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Live Review: Howling Bells, Cull, Glassmaps

15 September 2014 | 2:15 pm | Helen Lear

Howling Bells satisfy Sydney at Oxford Art Factory.

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Joel Stein, aka Glassmaps, took a step outside his usual role as lead guitarist for Howling Bells and into the limelight for Friday night’s gig at the Oxford Art Factory.

Unfazed by the small early crowd, he cut a cool figure backed by drummer and fellow band mate Glenn Moule as they pumped through pared-back rock track, Dare You, and melodic ballad, Inner Place, before finishing off with bluesy number, My Head My Heart.

A serge of fans pushed to the front for Sydney rock four-piece Cull.

An epic, Pink Floyd-inspired guitar intro started the set before the heaped-on effects and reverb kicked in for tracks Keep My Star and World Inside Your Head that unfortunately completely overpowered the sound. A cover of Pavement’s Shady Lane worked well and certainly seemed to please the growing crowd.

A packed house screamed with delight when London-based Sydney darlings Howling Bells took to the stage, clearly having been missed after all these years away. Singer Juanita Stein looked like a glamorous country star, cool and composed as the set got started with Paris, from new album, Heartstrings.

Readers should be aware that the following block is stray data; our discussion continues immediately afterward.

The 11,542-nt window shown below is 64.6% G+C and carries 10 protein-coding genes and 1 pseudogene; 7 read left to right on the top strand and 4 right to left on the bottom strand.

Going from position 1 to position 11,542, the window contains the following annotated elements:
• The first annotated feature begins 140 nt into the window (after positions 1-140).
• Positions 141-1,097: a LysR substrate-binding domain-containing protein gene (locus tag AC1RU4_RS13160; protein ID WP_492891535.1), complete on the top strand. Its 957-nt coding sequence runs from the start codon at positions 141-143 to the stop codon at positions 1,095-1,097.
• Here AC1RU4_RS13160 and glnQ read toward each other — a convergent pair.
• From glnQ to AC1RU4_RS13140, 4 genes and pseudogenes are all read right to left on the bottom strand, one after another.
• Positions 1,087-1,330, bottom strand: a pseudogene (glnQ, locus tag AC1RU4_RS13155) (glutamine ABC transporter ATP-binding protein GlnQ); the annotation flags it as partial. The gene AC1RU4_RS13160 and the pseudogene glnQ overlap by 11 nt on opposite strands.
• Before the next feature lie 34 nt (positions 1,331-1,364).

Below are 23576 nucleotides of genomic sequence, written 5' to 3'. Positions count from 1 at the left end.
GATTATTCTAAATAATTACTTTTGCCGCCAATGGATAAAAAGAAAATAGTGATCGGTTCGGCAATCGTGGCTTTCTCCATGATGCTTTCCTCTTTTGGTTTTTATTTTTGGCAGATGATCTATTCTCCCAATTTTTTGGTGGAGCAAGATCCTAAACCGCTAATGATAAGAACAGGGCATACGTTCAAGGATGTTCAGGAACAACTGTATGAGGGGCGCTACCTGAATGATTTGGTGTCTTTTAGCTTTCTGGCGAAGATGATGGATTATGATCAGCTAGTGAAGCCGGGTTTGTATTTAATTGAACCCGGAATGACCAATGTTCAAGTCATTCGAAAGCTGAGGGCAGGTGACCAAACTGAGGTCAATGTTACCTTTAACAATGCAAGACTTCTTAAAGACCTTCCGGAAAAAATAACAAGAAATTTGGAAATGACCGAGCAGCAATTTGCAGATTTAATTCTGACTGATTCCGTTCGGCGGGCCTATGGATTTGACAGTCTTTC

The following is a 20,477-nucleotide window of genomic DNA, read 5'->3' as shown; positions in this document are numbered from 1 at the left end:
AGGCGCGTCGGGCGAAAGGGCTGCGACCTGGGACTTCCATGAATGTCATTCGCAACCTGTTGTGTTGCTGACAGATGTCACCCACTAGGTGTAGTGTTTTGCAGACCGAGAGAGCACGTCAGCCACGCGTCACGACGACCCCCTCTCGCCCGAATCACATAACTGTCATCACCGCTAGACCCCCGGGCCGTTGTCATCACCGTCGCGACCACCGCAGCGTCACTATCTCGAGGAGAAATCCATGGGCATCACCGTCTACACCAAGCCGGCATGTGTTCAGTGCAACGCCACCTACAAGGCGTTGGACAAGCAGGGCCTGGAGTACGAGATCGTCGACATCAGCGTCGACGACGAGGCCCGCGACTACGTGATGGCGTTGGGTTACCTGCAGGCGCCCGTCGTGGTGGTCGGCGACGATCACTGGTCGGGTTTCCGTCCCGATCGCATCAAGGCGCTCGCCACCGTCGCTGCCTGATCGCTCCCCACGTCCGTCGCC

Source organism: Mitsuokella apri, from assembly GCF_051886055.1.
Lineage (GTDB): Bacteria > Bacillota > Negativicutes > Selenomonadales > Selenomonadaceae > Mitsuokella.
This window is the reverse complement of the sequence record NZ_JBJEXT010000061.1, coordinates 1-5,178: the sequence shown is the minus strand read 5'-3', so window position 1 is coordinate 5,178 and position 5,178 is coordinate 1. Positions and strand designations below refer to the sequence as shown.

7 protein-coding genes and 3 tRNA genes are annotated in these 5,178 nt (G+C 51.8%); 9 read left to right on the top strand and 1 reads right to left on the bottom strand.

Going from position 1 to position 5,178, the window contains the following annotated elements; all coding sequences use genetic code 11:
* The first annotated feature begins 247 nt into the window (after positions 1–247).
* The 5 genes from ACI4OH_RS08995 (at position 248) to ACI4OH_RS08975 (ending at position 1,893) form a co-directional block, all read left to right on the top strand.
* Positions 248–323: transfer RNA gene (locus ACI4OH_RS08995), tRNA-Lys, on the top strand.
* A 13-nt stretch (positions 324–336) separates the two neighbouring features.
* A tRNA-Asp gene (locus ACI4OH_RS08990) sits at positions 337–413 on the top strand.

Swaying into the guitar and emanating sex appeal, her distinctive voice oozed through classic tracks Blessed Night and A Ballad For The Bleeding Hearts before picking up the pace for punchy new track, Original Sin.

Next, a move to second album, Radio Wars, for Nightingale and Cities Burning Down, both of which received a great reception from the crowd. The upbeat Digital Hearts got everyone dancing before a captivating rendition of Reverie closed the set.

After a very brief exit, they returned for the beautifully gentle ballad, Paper Heart, which went down surprisingly well for a rowdy Friday night. But it was closer, Broken Bones that stole the night, prompting a mass singalong till the end

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A solid homecoming, they were welcomed with open arms by the satisfied Sydney crowd.